Recent(ish) Non-Fiction: Five Short Reviews

 

 

The Subtle Art of Not Giving A Fuck, by Mark Manson

Sort of an anti self-help book, meaning that it actually contains a useful philosophy, which is (mostly) just Buddhism/Stoicism dressed up a little for millennials. It’s not as douchey as the title would have you think, and it’s very entertaining.

There’s a lot of cross-over with Carl Sagan’s The Demon-Haunted World, surprisingly. A lot of good advice for those, like me, who over-stress themselves about mostly nothing at all. I really loved it; I’ll probably circle back to it a few more times in the future.

 

 

 

The Geek Feminist Revolution, by Kameron Hurley

The Geek Feminist Manifesto, by Kameron Hurley

Terrific essays, a little repetitive in some spots, and slightly more sarcastic than I’m used to. But, great stuff nonetheless.

At the very least read ‘We have always fought’, the essays on Mad Max, Die Hard, and True Detective, as well as ‘In Defense of Unlikeable Women’.

I’ve never read any Kameron Hurley fiction, but I would really like to after reading this. It sounds like she has a fantastic grasp on writing real, living, breathing characters. She also clearly understands—and opened my eyes to—the monumental power that storytellers have to change the world, and how our worldview is flavored and interpreted through the lens of fiction.

 

 

Information Doesn't Want to be Free, by Cory DoctorowInformation Doesn’t Want to be Free, by Cory Doctorow

Doctorow expertly breaks down and illustrates just how much we lose societally by allowing intermediaries to stipulate things entirely outside of their business through lobbying and extortion of all parties involved. It’s a fascinating, multi-faceted deep examination of digital rights, copyright, piracy, net neutrality, and the human tendency toward protecting our own interests at the detriment of everyone else (including, unbeknownst to us, ourselves).

At first it made me angry, then it made me paranoid, and finally it made me angry again when I realized just how paranoid I actually have to be now that I understand this stuff a little more. After working my way through that cycle a few times, I’ve actually come out the other side more hopeful than I was when I went in. I feel a little more informed on just how serious the situation actually is, and I now have a huge amount of respect for the EFF and all the work they’re doing to combat ridiculous things like SOPA/PIPA, and anti Net-Neutrality nutjobs.

I recommend it for pretty much anyone that would like to hang on to their privacy in an increasingly invasive world.

 

 

Fire and Fury, by Michael WolffFire and Fury, by Michael Wolff

This book doesn’t challenge your assumptions. If it is to be believed, the day-to-day functioning of Trump’s White House appears to be simultaneously worse than we all imagined, and exactly as we all thought it probably was: Trump’s an idiot, the least self-aware person alive, interested only in his own celebrity and validation, and wholly unqualified to be the President of anything. Everyone around him is 1) Trying to save face. 2) Pushing their competing agendas. 3) Making fun of Trump. 4) Stabbing each other in the back. 5) Pulling their hair out. 6) Trying to avoid jail time. 7) Competing for Trump’s attention. 8) Trying to reign Trump in. 9) Trying not to get fired. 10) Trying to get everyone else fired. 11) Failing miserably at everything they do, because they themselves are wholly inept, and generally awful humans.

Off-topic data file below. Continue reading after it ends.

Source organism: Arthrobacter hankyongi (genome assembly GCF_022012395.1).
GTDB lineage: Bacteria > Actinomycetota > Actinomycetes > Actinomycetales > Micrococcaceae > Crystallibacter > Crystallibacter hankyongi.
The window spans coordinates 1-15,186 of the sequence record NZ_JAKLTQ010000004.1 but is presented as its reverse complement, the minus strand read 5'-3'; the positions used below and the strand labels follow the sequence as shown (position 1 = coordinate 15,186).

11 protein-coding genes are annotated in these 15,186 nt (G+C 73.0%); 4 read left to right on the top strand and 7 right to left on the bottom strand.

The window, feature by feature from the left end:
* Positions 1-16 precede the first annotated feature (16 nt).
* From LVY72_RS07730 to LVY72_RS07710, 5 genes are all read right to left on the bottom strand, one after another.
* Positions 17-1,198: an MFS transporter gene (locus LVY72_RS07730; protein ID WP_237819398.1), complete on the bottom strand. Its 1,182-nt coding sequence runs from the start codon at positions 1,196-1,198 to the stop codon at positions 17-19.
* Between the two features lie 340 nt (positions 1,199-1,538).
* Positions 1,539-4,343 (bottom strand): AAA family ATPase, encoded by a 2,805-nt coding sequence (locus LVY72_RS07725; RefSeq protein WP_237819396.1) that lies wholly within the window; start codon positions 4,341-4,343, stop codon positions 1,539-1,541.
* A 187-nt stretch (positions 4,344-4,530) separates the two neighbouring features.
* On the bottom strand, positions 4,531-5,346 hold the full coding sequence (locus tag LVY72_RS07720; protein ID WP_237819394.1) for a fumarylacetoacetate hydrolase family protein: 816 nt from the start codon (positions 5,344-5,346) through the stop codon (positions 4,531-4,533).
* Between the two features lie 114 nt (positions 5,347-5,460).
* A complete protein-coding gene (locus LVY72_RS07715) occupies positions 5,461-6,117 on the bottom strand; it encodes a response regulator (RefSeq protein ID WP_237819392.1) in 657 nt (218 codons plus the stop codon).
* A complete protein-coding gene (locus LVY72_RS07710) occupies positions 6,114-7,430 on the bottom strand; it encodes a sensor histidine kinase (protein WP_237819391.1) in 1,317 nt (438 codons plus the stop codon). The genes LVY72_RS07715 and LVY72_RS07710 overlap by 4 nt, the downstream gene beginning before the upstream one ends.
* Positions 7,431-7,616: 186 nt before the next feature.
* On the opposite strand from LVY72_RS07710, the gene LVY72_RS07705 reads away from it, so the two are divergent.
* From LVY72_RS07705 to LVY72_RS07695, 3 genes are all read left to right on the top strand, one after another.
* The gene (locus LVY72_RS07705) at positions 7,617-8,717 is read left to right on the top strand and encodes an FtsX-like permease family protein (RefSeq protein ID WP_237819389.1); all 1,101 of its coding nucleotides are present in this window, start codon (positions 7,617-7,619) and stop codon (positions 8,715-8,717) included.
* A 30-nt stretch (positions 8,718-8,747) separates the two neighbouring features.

All things considered, it was a surprisingly compassionate portrayal of everyone involved. It’s the blind leading the blind leading us all off a cliff.

P.S. Pence is mostly absent from the book, which makes it seem like he’s just sitting on the sidelines, twirling his thumbs, waiting for the moment he can step in and become President.

 

 

Between the World and Me, by Ta-Nehisi Coates

Between the World and Me

A deeply illuminating, honest look at the realities of being black in America, written as a letter to the author’s teenage son. It doesn’t insult by offering a solution to the problems, but aims only to make the reader acknowledge the deeply internalized, institutionalized racism, hate, and fear that built America and the American Dream. Read it.

“The forgetting is habit, is yet another necessary component of the Dream. They have forgotten the scale of theft that enriched them in slavery; the terror that allowed them, for a century, to pilfer the vote; the segregationist policy that gave them their suburbs. They have forgotten, because to remember would tumble them out of the beautiful Dream and force them to live down here with us, down here in the world. I am convinced that the Dreamers, at least the Dreamers of today, would rather live white than live free.”

“..a society that protects some people through a safety net of schools, government-backed home loans, and ancestral wealth but can only protect you with the club of criminal justice has either failed at enforcing its good intentions or has succeeded at something much darker.”

“The pursuit of knowing was freedom to me, the right to declare your own curiosities and follow them through all manner of books. I was made for the library, not the classroom. The classroom was a jail of other people’s interests. The library was open, unending, free. Slowly, I was discovering myself.”

“I am black, and have been plundered and have lost my body. But perhaps I too had the capacity for plunder, maybe I would take another human’s body to confirm myself in a community. Perhaps I already had. Hate gives identity. The nigger, the fag, the bitch illuminate the border, illuminate what we ostensibly are not, illuminate the Dream of being white, of being a Man. We name the hated strangers and are thus confirmed in the tribe. But my tribe was shattering and reforming around me.”